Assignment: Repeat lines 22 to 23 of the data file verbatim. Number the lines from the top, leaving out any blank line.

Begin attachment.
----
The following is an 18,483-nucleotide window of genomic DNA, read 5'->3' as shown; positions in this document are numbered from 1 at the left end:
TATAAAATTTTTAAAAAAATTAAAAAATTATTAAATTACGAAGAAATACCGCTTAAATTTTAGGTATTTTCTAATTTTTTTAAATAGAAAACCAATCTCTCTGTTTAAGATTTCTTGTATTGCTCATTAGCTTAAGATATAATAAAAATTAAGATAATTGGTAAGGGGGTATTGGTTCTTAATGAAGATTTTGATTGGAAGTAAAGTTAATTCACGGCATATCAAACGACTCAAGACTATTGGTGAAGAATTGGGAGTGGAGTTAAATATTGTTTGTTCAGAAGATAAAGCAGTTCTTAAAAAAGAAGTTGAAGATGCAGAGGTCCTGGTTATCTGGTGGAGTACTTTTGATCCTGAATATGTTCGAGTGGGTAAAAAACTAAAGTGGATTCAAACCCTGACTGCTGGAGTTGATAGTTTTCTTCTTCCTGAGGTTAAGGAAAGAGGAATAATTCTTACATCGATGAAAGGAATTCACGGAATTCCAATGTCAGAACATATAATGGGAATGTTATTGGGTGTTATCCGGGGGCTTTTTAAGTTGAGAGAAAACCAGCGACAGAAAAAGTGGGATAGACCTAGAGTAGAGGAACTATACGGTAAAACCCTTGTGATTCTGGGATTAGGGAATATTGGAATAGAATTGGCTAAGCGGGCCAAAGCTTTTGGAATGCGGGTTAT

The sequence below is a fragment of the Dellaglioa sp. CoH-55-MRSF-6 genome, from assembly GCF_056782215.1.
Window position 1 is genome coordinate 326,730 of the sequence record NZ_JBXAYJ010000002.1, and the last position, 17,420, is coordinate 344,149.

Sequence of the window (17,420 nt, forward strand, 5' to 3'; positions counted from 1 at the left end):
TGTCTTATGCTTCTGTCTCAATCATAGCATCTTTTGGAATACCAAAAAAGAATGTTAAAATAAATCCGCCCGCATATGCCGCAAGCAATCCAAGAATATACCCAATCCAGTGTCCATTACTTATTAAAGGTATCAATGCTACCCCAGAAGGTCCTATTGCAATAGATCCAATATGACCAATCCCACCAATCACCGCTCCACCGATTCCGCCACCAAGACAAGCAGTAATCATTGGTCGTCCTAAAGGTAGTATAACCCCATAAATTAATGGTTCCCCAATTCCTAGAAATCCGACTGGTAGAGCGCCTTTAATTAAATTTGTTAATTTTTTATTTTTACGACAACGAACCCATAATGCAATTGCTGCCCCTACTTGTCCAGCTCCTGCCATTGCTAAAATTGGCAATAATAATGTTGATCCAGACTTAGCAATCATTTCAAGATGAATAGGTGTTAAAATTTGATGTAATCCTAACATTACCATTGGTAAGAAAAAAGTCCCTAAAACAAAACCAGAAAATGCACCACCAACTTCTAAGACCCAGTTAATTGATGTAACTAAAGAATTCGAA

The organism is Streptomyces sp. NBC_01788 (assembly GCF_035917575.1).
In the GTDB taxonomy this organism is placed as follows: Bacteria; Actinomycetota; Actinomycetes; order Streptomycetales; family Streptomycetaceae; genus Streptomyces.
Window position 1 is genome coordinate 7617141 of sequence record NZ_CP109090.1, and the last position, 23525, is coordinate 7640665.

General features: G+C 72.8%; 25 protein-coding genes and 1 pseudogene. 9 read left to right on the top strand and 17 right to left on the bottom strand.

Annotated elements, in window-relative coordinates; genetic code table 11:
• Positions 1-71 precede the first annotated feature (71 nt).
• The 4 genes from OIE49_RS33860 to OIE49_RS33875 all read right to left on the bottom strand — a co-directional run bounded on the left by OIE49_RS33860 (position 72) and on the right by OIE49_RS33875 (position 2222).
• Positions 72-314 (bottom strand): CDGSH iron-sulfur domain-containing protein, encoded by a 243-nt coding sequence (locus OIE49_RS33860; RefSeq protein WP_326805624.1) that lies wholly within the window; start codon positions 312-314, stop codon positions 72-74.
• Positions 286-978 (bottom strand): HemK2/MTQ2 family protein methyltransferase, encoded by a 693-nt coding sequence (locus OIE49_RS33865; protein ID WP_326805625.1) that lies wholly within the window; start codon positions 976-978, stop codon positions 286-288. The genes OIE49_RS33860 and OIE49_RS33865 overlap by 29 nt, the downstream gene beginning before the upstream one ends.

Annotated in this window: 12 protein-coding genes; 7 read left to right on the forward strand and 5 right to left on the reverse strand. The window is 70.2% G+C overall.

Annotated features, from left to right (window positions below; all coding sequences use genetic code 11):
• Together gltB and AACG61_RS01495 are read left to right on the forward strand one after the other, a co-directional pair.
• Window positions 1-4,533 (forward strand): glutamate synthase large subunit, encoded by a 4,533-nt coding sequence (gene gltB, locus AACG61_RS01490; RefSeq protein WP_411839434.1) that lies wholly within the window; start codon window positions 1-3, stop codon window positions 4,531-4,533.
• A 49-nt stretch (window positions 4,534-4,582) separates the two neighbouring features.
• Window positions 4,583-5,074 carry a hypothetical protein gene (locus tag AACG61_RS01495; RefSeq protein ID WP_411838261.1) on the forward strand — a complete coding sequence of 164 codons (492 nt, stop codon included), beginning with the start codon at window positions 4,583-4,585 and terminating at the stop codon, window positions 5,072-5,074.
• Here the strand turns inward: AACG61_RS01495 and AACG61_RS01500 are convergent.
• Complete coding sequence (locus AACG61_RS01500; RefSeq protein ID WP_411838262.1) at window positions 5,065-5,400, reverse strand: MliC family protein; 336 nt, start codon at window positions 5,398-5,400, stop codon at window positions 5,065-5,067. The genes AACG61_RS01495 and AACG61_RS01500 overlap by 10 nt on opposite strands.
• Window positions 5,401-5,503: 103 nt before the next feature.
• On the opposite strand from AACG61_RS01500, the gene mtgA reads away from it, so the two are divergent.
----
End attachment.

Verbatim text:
• Here the strand turns inward: AACG61_RS01495 and AACG61_RS01500 are convergent.
• Complete coding sequence (locus AACG61_RS01500; RefSeq protein ID WP_411838262.1) at window positions 5,065-5,400, reverse strand: MliC family protein; 336 nt, start codon at window positions 5,398-5,400, stop codon at window positions 5,065-5,067. The genes AACG61_RS01495 and AACG61_RS01500 overlap by 10 nt on opposite strands.